The layout is flexible. On the review boat a fully adjustable pedestal helm seat was complemented by a king and queen-style back-to-back seat with generous storage in the seat base. The deeply padded and upholstered seats hinge forward for easy access and this model is also available with twin pedestal seats or two sets of back-to-back seats.
A pair of transom seat-bins with hinged, padded seat backs protecting the battery, switches and fuel filter provide additional seating. Remove the seat cushions and slide the bins under the transom to make more room in the cockpit. A step-through on the port side gives access to the stainless-steel boarding ladder.
Padded gunwales and plenty of toe-room should please the anglers among us and there’s storage for fishing rods and other long items in the side shelves, built-in rod racks under the gunwales, a rocket launcher on the X-Air tower, a pair of through-coaming rod holders and a rod rack across the back of the bait station. The bait board mounts on the ski pole, which along with the bait board, can be stowed under the seats or in the Centurion’s generous underfloor ski locker. And while this is a deep-vee design, stability at rest is really very good, as it is when the boat’s underway.
Throwing the boat into a series of tight turns revealed a hull that hangs on tight and tracks like it’s on rails. The punch the Mercury V8 delivers not only maintains boat speed in the turns, but also catapults the boat out of the apex. This Centurion is fitted with Lectrotab trim tabs, which were useful when people moved around the cockpit, but the second Centurion performed well without tabs.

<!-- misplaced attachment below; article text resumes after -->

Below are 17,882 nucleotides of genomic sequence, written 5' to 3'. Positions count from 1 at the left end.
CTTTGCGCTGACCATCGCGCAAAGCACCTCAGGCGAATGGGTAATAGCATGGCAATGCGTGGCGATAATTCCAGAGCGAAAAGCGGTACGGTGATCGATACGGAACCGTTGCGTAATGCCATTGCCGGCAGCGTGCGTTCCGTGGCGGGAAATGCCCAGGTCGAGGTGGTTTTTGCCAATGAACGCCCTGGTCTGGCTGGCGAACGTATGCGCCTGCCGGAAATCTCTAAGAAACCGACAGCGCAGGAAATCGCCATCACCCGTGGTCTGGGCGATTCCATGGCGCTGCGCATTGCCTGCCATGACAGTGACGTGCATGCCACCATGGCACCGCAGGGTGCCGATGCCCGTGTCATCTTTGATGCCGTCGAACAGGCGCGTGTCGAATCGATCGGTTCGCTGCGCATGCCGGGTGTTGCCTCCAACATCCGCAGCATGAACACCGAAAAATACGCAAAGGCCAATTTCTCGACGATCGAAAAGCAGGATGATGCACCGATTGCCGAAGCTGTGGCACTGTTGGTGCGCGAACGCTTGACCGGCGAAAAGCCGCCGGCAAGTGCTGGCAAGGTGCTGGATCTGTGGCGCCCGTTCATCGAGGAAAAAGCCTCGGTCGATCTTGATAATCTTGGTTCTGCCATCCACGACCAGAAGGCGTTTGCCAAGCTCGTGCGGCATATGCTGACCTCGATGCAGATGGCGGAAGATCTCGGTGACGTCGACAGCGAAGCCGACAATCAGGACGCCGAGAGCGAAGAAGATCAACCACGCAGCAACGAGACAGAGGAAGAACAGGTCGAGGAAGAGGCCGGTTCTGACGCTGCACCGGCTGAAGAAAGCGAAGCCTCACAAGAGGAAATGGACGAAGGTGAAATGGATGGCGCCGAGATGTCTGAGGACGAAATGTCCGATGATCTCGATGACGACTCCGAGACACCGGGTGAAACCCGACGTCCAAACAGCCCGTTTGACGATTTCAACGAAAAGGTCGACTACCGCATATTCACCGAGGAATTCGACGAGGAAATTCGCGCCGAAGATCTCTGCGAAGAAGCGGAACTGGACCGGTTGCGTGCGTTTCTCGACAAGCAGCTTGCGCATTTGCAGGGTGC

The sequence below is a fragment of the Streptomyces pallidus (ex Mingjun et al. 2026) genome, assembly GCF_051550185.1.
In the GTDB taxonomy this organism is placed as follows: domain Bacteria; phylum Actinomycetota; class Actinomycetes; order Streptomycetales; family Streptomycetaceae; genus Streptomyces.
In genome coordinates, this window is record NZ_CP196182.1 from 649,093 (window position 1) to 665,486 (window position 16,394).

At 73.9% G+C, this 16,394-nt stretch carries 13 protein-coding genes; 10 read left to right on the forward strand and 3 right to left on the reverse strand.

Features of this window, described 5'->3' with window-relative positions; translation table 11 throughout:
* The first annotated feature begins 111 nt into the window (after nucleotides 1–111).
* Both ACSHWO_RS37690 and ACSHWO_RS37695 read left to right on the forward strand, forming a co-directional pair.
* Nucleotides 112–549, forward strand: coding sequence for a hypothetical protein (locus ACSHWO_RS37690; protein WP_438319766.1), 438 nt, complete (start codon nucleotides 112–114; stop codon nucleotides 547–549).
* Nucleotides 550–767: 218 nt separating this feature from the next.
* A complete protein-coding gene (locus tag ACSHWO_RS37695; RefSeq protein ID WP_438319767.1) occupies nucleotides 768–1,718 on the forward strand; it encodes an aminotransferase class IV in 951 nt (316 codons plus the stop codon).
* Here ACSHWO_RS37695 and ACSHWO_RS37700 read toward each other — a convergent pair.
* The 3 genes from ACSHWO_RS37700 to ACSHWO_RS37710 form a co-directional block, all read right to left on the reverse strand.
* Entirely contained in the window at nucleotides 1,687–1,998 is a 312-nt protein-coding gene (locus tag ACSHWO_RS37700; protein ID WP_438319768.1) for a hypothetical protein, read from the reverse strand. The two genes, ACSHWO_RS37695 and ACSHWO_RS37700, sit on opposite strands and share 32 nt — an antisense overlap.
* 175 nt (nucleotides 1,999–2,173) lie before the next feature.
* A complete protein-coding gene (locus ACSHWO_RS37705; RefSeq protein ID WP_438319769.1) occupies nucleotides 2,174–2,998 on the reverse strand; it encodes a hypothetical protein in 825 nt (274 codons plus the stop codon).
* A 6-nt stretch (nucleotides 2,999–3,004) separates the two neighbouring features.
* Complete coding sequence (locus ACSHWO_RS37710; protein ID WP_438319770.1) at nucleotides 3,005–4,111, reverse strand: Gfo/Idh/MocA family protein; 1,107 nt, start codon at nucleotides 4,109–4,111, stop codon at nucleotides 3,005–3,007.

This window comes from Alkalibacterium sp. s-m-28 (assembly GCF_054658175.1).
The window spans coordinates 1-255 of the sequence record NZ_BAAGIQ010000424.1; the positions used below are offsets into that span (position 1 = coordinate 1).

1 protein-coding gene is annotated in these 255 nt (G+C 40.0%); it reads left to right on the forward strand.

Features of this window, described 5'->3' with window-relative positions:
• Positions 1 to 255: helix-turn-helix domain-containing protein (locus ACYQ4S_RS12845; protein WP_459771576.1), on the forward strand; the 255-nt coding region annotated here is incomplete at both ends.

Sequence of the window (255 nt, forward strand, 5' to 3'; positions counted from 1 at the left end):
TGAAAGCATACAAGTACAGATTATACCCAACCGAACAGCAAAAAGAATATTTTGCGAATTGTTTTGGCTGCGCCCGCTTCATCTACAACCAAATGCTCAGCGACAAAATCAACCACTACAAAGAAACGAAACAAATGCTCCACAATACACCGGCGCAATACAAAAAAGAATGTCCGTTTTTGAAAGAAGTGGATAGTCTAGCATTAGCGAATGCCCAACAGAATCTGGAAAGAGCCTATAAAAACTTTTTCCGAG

Any water finding its way onboard is directed aft by a drainage channel down the middle of the hull. This boat is fitted with a 1500gph automatic bilge pump; an 1100gph manual pump is standard. CSB Huntsman fills the space between the hull and the hull liner with closed-cell foam. This not only helps stiffen the hull, it makes the boat a lot quieter through the water. At the boat show, Geoff showed me a sample of the hull laminate, which is reassuringly thick. This is a solidly-built boat.
Another feature of the Centurion is the sealed compartments around the belt line and transom, which provide positive buoyancy where it’s needed: high up in the hull. It’s a system CSB already uses with its Sotalia. The boat should float upright if swamped, says Geoff.
Despite the cold, the Centurion was a comfortable place to be. The windscreen gives good protection to seated occupants and clears are available for inclement days. The helm position is very good, the console design accommodating a large Lowrance HDS 12 MFD, a VHF radio, drink holder, grab rail and various switches and controls, all of which are easy to reach. The Mercury Vessel View display and gauges are on a separate panel at eye level under the dashboard’s curved eyebrow.
On the passenger’s side, the console mimics the helm’s curved profile and features a generous locking glovebox, Fusion stereo head unit, another drink holder and a couple of 12V/USB outlets. The stereo speakers and the boat’s many cupholders feature LED lights and LED lighting is used under the gunwales to illuminate the cockpit. The helm and cockpit layouts work very well, both stylistically and ergonomically.
The CSB Huntsman Centurion Carbon Edition is presented on a twin-axle galvanised steel Watercraft trailer, with override brakes on one axle. On the road, the rig weighs around 1800kg./>